Little has changed in the last 240 years. Although there are more than 24 different flavors, the biggest seller that still remains is a plain jelly studded with pistachios. Traditional Middle Eastern flavors include rose-pistachio, orange-blossom walnut, mint and rose-lemon.

Back to the rhubarb. Somewhere in my travels, I came across a recipe for rhubarb truffles that peeked my interest. After more research, I decided why not go right out on a limb and test my skills at making some rhubarb/rose Turkish delight. Actually, the end result was not bad. I have acquired a taste for the use of floral water in baking, Brion, not so much. It has to be used very sparingly or it becomes overpowering. I made three versions: Turkish delight plain or covered in white chocolate and a rhubarb truffle. A bit time consuming but a very unique flavor.

Print Recipe
Rhubarb/Rose Turkish Delights & Chocolates
Instructions
Rhubarb/Rose Turkish Delight
  1. In a saucepan, put 1 1/4 cups water with sugar, rhubarb & lemon juice. Cook over low heat , stirring until sugar has dissolved, then increase the heat a little; simmer 5 minutes. Remove from heat; leave the rhubarb to infuse for 10 minutes, then pass through a sieve, reserving the juice & pulp separately (the pulp can be used in the truffles that follow).
  2. Line a baking dish with cling film (the size will depend on how thick you want your candy) & set aside. In a small dish, blend cornstarch with remaining 1/4 cup water until smooth. In a saucepan, add rhubarb juice, gelatin powder, dissolved cornstarch & heat gently, stirring until gelatin has dissolved, then bring to a rolling boil.
  3. Keep mixture at a steady rolling boil, stirring constantly, for about 12-14 minutes or until syrup reaches a soft ball stage. Cool slightly & then pour mixture into lined baking dish. Allow to cool at room temperature for about 12 hours or until the mixture is set; do not refrigerate.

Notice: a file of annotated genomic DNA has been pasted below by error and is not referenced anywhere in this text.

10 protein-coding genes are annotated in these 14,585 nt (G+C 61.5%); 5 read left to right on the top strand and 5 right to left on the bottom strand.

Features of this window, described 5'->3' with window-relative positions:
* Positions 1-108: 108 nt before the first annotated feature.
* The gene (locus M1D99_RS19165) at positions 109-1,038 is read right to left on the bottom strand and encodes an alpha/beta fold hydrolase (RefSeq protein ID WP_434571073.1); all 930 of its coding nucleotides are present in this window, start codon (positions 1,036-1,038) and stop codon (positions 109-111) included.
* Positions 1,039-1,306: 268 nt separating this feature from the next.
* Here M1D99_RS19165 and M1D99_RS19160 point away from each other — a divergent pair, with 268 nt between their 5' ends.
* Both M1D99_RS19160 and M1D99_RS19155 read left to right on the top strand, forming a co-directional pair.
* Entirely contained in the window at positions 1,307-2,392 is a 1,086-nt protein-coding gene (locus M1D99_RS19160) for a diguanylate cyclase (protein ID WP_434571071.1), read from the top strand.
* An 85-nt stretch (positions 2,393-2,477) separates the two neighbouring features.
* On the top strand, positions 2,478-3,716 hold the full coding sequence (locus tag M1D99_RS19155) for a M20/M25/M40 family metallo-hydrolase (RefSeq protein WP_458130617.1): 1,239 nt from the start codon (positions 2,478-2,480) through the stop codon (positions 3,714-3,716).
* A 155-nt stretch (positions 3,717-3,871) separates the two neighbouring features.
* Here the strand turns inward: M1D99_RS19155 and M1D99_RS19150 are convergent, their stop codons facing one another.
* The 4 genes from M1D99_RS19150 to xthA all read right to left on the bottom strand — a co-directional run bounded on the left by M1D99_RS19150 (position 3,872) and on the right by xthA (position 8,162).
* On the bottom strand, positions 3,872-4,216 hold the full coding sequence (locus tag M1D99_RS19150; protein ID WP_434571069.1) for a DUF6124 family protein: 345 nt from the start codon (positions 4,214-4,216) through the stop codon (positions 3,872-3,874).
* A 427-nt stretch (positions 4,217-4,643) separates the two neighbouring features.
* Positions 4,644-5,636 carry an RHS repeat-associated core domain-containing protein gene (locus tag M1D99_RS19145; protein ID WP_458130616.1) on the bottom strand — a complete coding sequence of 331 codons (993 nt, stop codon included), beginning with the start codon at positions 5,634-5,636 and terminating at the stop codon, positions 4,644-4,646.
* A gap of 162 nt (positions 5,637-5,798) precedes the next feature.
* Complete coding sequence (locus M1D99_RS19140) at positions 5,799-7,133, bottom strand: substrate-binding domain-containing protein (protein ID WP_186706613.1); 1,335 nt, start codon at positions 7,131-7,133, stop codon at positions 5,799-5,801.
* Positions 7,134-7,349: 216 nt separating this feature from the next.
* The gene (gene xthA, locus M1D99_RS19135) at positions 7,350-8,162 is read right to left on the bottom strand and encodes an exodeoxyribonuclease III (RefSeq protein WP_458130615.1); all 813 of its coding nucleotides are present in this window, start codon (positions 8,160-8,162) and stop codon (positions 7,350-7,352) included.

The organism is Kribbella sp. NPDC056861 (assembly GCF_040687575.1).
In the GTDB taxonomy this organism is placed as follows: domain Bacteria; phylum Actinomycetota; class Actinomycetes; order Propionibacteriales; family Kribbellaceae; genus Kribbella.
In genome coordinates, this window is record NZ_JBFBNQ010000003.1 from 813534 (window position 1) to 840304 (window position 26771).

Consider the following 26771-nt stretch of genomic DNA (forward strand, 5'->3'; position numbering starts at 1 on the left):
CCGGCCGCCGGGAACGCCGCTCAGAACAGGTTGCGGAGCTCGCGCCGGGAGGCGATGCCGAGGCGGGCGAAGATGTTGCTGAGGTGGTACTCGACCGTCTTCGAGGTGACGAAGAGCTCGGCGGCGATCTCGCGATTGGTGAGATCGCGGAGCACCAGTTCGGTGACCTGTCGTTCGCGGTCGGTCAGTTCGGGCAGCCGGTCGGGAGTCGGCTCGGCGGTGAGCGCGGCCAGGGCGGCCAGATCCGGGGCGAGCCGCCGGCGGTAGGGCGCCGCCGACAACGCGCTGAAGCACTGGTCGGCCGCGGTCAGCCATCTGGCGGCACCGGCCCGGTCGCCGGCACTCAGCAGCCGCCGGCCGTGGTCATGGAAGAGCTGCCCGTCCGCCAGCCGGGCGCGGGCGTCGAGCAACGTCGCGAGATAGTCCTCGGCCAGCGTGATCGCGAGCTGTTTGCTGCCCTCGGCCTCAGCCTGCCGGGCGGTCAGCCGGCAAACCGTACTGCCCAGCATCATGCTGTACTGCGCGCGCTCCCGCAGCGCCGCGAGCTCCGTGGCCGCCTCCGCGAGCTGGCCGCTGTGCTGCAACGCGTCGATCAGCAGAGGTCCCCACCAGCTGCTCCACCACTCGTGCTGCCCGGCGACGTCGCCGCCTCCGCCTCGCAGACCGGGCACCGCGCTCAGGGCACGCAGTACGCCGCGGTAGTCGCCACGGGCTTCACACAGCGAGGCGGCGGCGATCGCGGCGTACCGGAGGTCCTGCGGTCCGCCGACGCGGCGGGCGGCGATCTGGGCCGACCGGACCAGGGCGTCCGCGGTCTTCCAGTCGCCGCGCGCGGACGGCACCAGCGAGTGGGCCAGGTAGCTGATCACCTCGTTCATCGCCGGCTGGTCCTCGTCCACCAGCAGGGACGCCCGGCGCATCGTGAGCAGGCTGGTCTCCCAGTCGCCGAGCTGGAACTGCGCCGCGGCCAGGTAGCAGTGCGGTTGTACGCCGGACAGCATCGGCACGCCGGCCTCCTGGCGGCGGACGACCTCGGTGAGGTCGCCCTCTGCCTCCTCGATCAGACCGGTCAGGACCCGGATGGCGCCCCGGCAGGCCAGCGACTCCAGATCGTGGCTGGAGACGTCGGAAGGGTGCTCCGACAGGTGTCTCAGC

4. Once the jelly is set, cut into pieces. Combine 1 Tbsp cornstarch with 2 Tbsp powdered sugar in a bowl, then roll the jellies in this mixture to coat them. Keep jellies in an airtight container in a cool place for up to 3 days; do not refrigerate. If you want to dip some of your jellies as I did, I found using a mini ice cube tray as a mold was helpful. I just set the piece of jelly in each cup & poured the white chocolate over & around it. Can be frozen until needed.
Rhubarb Cream Cheese Truffles
  1. In a double boiler over medium heat, melt 55 grams of white chocolate chunks. Transfer to a bowl; add remaining ingredients EXCEPT milk chocolate & beat with an electric hand mixer until smooth. Cover & chill until solid enough to roll or scoop into balls.
  2. Line a baking sheet with parchment paper. Melt milk chocolate. drop balls of rhubarb/cream cheese mixture, one at a time, into milk chocolate to coat. Carefully remove onto parchment paper & allow to harden. Can be frozen as well until needed.
Recipe Notes
  • I also tried freezing the plain jellies without putting cornstarch/sugar mixture on them and it worked fine. They were actually nice tasting right out of the freezer.

Turkish Figs with Anise & Walnuts

We are definitely well on our way to the ‘holiday’ season. For some, there will be endless social events and family gatherings, all of which require those quintessential little bite-size  hors’d’ouvers. Being someone who loves to work with food, the Christmas season is like a blank canvas. Having spent a lifetime in the commercial food industry, I’m definitely no stranger to the endless hours of preparing these tasty little morsels. It gives you the ultimate presentation challenge when hundreds are required (as well as being tiring and a bit tedious at times).

One item that seems to always add a special note of elegance is the use of figs. Not for everyone, but for those who do enjoy them, they are irresistible. Figs can be eaten raw, grilled, poached or baked and can be paired with walnuts, honey, cheese, wine, citrus, cured meats and a variety of spices.